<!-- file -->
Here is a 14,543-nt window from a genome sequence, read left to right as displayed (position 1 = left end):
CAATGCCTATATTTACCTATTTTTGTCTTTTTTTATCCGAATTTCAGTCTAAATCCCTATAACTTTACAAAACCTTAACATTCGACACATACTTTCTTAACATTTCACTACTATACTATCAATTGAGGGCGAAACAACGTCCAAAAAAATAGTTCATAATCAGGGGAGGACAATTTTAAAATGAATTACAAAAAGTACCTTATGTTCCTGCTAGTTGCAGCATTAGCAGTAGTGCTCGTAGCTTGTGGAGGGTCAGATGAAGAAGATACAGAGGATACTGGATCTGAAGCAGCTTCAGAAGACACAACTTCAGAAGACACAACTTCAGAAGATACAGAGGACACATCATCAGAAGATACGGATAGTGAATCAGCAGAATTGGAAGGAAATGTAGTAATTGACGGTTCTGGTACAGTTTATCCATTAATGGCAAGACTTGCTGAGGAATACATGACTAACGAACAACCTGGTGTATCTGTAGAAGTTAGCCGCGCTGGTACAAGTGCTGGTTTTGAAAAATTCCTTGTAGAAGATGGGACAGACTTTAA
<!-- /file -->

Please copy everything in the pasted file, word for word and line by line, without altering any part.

Here is a 14,543-nt window from a genome sequence, read left to right as displayed (position 1 = left end):
CAATGCCTATATTTACCTATTTTTGTCTTTTTTTATCCGAATTTCAGTCTAAATCCCTATAACTTTACAAAACCTTAACATTCGACACATACTTTCTTAACATTTCACTACTATACTATCAATTGAGGGCGAAACAACGTCCAAAAAAATAGTTCATAATCAGGGGAGGACAATTTTAAAATGAATTACAAAAAGTACCTTATGTTCCTGCTAGTTGCAGCATTAGCAGTAGTGCTCGTAGCTTGTGGAGGGTCAGATGAAGAAGATACAGAGGATACTGGATCTGAAGCAGCTTCAGAAGACACAACTTCAGAAGACACAACTTCAGAAGATACAGAGGACACATCATCAGAAGATACGGATAGTGAATCAGCAGAATTGGAAGGAAATGTAGTAATTGACGGTTCTGGTACAGTTTATCCATTAATGGCAAGACTTGCTGAGGAATACATGACTAACGAACAACCTGGTGTATCTGTAGAAGTTAGCCGCGCTGGTACAAGTGCTGGTTTTGAAAAATTCCTTGTAGAAGATGGGACAGACTTTAA